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Dell Technologies Inc.’s (NYSE:DELL) Investment Returns Are Lagging Its Industry

Simply Wall St

Today we'll evaluate Dell Technologies Inc. (NYSE:DELL) to determine whether it could have potential as an investment idea. Specifically, we're going to calculate its Return On Capital Employed (ROCE), in the hopes of getting some insight into the business.

Firstly, we'll go over how we calculate ROCE. Then we'll compare its ROCE to similar companies. Last but not least, we'll look at what impact its current liabilities have on its ROCE.

What is Return On Capital Employed (ROCE)?

ROCE is a metric for evaluating how much pre-tax income (in percentage terms) a company earns on the capital invested in its business. Generally speaking a higher ROCE is better. In brief, it is a useful tool, but it is not without drawbacks. Renowned investment researcher Michael Mauboussin has suggested that a high ROCE can indicate that 'one dollar invested in the company generates value of more than one dollar'.

How Do You Calculate Return On Capital Employed?

Analysts use this formula to calculate return on capital employed:

Return on Capital Employed = Earnings Before Interest and Tax (EBIT) ÷ (Total Assets - Current Liabilities)

Or for Dell Technologies:

0.045 = US$3.0b ÷ (US$117b - US$49b) (Based on the trailing twelve months to November 2019.)

Therefore, Dell Technologies has an ROCE of 4.5%.

View our latest analysis for Dell Technologies

Is Dell Technologies's ROCE Good?

One way to assess ROCE is to compare similar companies. We can see Dell Technologies's ROCE is meaningfully below the Tech industry average of 8.9%. This performance could be negative if sustained, as it suggests the business may underperform its industry. Independently of how Dell Technologies compares to its industry, its ROCE in absolute terms is low; especially compared to the ~1.7% available in government bonds. There are potentially more appealing investments elsewhere.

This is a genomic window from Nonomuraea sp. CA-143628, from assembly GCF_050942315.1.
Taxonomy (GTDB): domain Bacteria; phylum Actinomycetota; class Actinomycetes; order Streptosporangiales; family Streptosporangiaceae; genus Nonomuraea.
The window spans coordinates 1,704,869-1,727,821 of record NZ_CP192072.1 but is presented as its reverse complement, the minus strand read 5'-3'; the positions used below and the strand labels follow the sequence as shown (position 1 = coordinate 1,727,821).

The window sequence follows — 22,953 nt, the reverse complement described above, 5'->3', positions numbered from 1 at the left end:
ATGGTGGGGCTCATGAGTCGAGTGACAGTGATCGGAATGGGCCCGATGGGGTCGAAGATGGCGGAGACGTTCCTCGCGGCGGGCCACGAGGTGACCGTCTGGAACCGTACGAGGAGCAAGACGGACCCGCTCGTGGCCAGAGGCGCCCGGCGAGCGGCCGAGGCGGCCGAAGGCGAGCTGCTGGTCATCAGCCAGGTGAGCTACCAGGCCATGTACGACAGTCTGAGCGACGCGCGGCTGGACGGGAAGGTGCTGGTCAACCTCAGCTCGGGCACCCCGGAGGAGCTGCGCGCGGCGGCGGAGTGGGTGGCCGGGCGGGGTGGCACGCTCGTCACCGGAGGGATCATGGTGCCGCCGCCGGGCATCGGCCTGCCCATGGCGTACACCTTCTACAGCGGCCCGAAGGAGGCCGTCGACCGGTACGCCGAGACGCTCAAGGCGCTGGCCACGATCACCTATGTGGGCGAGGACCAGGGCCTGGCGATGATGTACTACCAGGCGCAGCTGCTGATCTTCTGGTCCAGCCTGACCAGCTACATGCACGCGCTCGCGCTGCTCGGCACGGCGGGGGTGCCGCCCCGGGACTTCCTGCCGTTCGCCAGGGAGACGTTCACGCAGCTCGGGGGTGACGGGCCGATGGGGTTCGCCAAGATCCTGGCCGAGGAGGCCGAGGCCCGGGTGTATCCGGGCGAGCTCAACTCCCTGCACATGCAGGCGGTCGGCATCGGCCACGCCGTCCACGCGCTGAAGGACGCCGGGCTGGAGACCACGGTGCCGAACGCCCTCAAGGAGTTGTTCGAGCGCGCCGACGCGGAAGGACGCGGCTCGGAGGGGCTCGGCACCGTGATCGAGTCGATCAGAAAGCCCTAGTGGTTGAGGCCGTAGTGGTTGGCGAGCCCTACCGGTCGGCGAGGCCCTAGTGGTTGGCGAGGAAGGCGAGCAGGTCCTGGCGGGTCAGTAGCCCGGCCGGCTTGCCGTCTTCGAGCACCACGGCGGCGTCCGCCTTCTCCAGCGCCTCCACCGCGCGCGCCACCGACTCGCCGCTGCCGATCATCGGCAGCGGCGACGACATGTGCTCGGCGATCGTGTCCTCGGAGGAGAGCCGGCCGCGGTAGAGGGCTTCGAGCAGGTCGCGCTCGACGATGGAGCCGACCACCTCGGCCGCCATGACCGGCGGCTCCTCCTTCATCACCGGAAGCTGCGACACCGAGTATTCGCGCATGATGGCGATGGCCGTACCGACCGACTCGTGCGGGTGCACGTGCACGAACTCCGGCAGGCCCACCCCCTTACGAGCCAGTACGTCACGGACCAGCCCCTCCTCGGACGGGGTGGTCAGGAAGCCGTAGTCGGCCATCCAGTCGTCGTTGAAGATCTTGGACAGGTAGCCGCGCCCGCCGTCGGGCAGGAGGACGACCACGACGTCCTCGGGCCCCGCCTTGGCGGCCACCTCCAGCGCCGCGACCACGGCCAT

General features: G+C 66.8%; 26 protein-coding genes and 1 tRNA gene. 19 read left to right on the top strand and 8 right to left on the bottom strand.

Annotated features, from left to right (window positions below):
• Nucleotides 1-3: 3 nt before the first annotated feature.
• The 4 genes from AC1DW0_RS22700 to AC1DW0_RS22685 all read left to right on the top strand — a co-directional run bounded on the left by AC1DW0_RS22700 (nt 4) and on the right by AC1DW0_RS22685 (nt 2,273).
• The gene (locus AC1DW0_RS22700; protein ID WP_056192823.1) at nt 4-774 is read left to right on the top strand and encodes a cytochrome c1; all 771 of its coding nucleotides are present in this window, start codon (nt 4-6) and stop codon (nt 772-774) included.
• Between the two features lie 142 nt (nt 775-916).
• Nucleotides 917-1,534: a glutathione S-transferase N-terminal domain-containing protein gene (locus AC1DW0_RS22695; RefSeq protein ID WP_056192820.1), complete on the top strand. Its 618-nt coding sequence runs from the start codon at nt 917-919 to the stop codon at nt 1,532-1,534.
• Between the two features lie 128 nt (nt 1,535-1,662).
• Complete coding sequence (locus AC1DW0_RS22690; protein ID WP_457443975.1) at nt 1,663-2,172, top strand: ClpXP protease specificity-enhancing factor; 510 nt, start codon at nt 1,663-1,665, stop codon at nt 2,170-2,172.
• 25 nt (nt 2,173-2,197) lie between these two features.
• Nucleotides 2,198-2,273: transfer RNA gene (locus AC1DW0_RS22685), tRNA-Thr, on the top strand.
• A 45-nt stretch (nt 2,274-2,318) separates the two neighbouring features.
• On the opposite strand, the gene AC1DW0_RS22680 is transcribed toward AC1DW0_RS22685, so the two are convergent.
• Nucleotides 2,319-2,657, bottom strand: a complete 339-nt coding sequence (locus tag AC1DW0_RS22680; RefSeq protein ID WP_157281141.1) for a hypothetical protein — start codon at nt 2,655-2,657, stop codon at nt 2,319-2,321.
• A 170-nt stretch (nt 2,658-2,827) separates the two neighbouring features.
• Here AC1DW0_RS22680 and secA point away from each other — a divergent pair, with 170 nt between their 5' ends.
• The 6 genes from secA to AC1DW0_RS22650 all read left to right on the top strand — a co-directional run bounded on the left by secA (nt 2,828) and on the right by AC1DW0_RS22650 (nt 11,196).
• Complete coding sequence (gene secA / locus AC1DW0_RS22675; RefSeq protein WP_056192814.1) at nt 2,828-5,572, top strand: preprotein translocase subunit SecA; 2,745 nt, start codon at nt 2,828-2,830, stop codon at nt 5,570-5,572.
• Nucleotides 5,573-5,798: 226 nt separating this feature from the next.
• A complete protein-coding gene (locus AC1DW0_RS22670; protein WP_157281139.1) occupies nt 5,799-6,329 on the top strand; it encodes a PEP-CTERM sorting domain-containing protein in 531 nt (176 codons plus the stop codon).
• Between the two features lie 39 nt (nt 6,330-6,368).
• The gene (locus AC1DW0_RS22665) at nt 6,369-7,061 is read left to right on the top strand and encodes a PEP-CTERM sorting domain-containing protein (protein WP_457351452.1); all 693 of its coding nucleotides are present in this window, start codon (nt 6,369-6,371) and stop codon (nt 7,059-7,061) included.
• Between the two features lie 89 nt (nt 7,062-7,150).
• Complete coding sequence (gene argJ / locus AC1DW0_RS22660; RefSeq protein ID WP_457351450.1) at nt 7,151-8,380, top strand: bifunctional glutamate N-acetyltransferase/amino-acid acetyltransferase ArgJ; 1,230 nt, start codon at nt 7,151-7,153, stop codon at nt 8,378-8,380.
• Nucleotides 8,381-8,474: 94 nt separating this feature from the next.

Dell Technologies reported an ROCE of 4.5% -- better than 3 years ago, when the company didn't make a profit. That implies the business has been improving. The image below shows how Dell Technologies's ROCE compares to its industry, and you can click it to see more detail on its past growth.

NYSE:DELL Past Revenue and Net Income, January 17th 2020

It is important to remember that ROCE shows past performance, and is not necessarily predictive. ROCE can be misleading for companies in cyclical industries, with returns looking impressive during the boom times, but very weak during the busts. ROCE is only a point-in-time measure. What happens in the future is pretty important for investors, so we have prepared a free report on analyst forecasts for Dell Technologies.

How Dell Technologies's Current Liabilities Impact Its ROCE

Short term (or current) liabilities, are things like supplier invoices, overdrafts, or tax bills that need to be paid within 12 months. Due to the way ROCE is calculated, a high level of current liabilities makes a company look as though it has less capital employed, and thus can (sometimes unfairly) boost the ROCE. To counteract this, we check if a company has high current liabilities, relative to its total assets.

Dell Technologies has total assets of US$117b and current liabilities of US$49b. As a result, its current liabilities are equal to approximately 42% of its total assets. Dell Technologies has a medium level of current liabilities (boosting the ROCE somewhat), and a low ROCE.

What We Can Learn From Dell Technologies's ROCE

So researching other companies may be a better use of your time. You might be able to find a better investment than Dell Technologies. If you want a selection of possible winners, check out this free list of interesting companies that trade on a P/E below 20 (but have proven they can grow earnings).

If you are like me, then you will not want to miss this free list of growing companies that insiders are buying.

If you spot an error that warrants correction, please contact the editor at editorial-team@simplywallst.com. This article by Simply Wall St is general in nature. It does not constitute a recommendation to buy or sell any stock, and does not take account of your objectives, or your financial situation. Simply Wall St has no position in the stocks mentioned.

We aim to bring you long-term focused research analysis driven by fundamental data. Note that our analysis may not factor in the latest price-sensitive company announcements or qualitative material. Thank you for reading.